In the third chapter of Bruges-la-Morte, Hugues Viane spends a week stalking the streets of Brugge, looking in vain for the young woman who resembles his dead wife.
After a week, he finally catches sight of her again and follows her through some parts of the city that he normally avoided on his solitary walks, starting with the Grand’Place, known in Dutch as Markt and in English as the Market Square.
In the nineteenth century this square presumably did not have the proper quality of deadness that Hugues Viane needed to sustain his mood of perpetual grief. A few decades later he might have had better luck, because the square was used in typical twentieth-century fashion as a parking lot for cars. It wasn’t until 1995-96 that cars were banned from the square, which was then re-designed and returned to the people.
Today the Market Square is a very lively place with lots of people strolling, chatting, taking photos or riding around on bicycles.
Location of Markt on OpenStreetMap
Chapter Three: Belfort Tower
Not just seeing a McDonalds in the Grote Markt of Brugge, but actually eating at a McDonalds!
Who wold have guessed?
This might sound like a weird fondest memory, but imagine being an American who avoids eating a McDonalds at home. Imagine this American going all the way to Belgium, being in one of the most beautiful European cities in the world. Think of all the charming 'old world' eateries, offering a real European meal, to choose from and by passing them to eat at McDonalds! (It wasn't by my choice. My Belgian friends wanted to eat there.)
Now, imagine how rude that American would seem if she said, "Oh no. Not McDonalds!"
So, I kept quiet and went 'along with the flow.' The food was much the same as at home, we had a lot of laughs, my friends enjoyed their meal and I was still amazed that there was a McDonalds in the beautiful old town square of Brugge.
This large square is teeming with many restaurants, pubs/bars, hotels and of course shops selling all sorts of goodies.
We decided to have a great meal here at one of the many restaurants. Its also a great place to meet up with friends.
The Castle Square is located close to the Old chambers on the left and the city chambers on the right. As you can see in the picture, I took the picture from the Old chambers.
The façade of the city hall is adorned with a galery of heroes, counts and Dukes etc. These are the people who featured in the history of Bruges and Flanders.
The Castle Square Burg is situated next to market square and is the birth place of Burges. This was the former lmocation of the first count's Castle built to defend the Flemish coast against the invassions of the Norsemen.
In the centuries that followed, a metropolis evolved around the military centre.
Favorite thing: Brugge's main post office is located next to the Provincial Court in MARKT square. Here you can find stamps, wrapping paper, packing tubes, postcards, and a variety of birthday cards in Flemish. Padded envelopes of all shapes and sizes are also available for shipping home boxes of chocolate or lace.
The central location of the Market square indicates that this was the medieval heart of the city. And thus the perfect place to start a visit to the city.
The main monument is of course the Belfry Tower. On the Northern side of the square is the Provincial Court. In the middle of the square is the statue of Jan Breydel and Pieter de Coninck. The other sides of the market are occupied by restaurants and shops.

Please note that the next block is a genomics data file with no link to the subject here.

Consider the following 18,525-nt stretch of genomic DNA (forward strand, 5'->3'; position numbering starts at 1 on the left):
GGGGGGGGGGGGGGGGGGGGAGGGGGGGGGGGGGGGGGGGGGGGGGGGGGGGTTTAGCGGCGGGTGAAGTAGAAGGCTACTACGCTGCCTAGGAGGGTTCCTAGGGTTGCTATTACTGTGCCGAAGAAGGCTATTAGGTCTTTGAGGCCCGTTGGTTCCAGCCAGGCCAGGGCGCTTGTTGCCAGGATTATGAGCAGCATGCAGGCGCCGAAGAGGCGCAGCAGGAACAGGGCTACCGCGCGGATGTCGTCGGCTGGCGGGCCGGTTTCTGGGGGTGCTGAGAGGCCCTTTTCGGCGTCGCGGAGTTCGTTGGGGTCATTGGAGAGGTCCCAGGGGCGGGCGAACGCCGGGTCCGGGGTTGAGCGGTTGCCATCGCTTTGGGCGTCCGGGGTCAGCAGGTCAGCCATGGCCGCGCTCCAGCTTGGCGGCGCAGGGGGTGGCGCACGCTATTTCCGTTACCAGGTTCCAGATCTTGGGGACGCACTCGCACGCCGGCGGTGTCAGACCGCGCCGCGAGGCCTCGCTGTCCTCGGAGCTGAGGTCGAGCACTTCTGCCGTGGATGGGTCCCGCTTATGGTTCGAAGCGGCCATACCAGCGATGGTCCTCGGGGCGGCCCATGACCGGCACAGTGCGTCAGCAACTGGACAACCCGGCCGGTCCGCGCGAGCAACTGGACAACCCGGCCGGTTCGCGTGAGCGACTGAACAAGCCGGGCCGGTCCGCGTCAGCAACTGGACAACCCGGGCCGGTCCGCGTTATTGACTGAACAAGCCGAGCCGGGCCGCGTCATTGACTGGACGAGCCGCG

From the square you enter this street and enter the next square where you can find the belfort tower.
At this square you find the city tour bus that take you to the most beautiful spots in Brugge.
Because there was a lot of rain we decide to take the city tour bus but be careful it cost you a lot of money 11,50. The tour takes about 45 minutes.
You can also take a tour in one of the coaches you also can find on the square, I believe this tour cost you 25,00 euro.
Sorry don't know how long this tour takes.
As in most cities, the market square is the heart of the city. And of course Brugge makes no exception. On the square you'll find several great buildings like the Belfry and the Provincial Court. And in the winter time you can even go ice skating here. Or have some fries from the chip shop.
Fondest memory: The great thing about this part is that it is free of traffic.
Bruges is a city with two town squares.
The largest one is the Market, the commercial heart of medieval Bruges.
The second square is called the 'Burg'.
Here was, and still is, the heart of the administrative Bruges
Explore it, wander the streets, follow the canals, seek out all the old city gates, sit outside cafes, sample Belgian beer - but don't rush the place.
Fondest memory: The complete and utter charm of the place, 'chocolate box' views around every corner (and chocolate shops on every corner).
Walk around on the Marketsquare and gaze at the old buildings. Take some time to look at the details in the magnificent 'Lakenhal', 'Belfort' and 'Cityhall'. The show so strongly the raising power of the people, while the power of church was slowly decreasing. What would happen only centuries later in the rest of Europe, started out here because of trade. In Italy science took that role. Both in their different ways let to the Renaissance.
Fondest memory: Laying in the grass in the colourful Astridpark, watching the clouds drift by.
Favorite thing: I only place pictures of Brugge so you have some idea of what you might see. This is also on the town square or market place
Favorite thing: Around Chrismas time the main square has an ice rink - a few laps may break up the sight seeing for the kids (and parents).
Market Day in Brugge. Wednesday 8am - 1pm in Market Square.
Fish Market: Tuesday - Saturday: 8am - 1pm.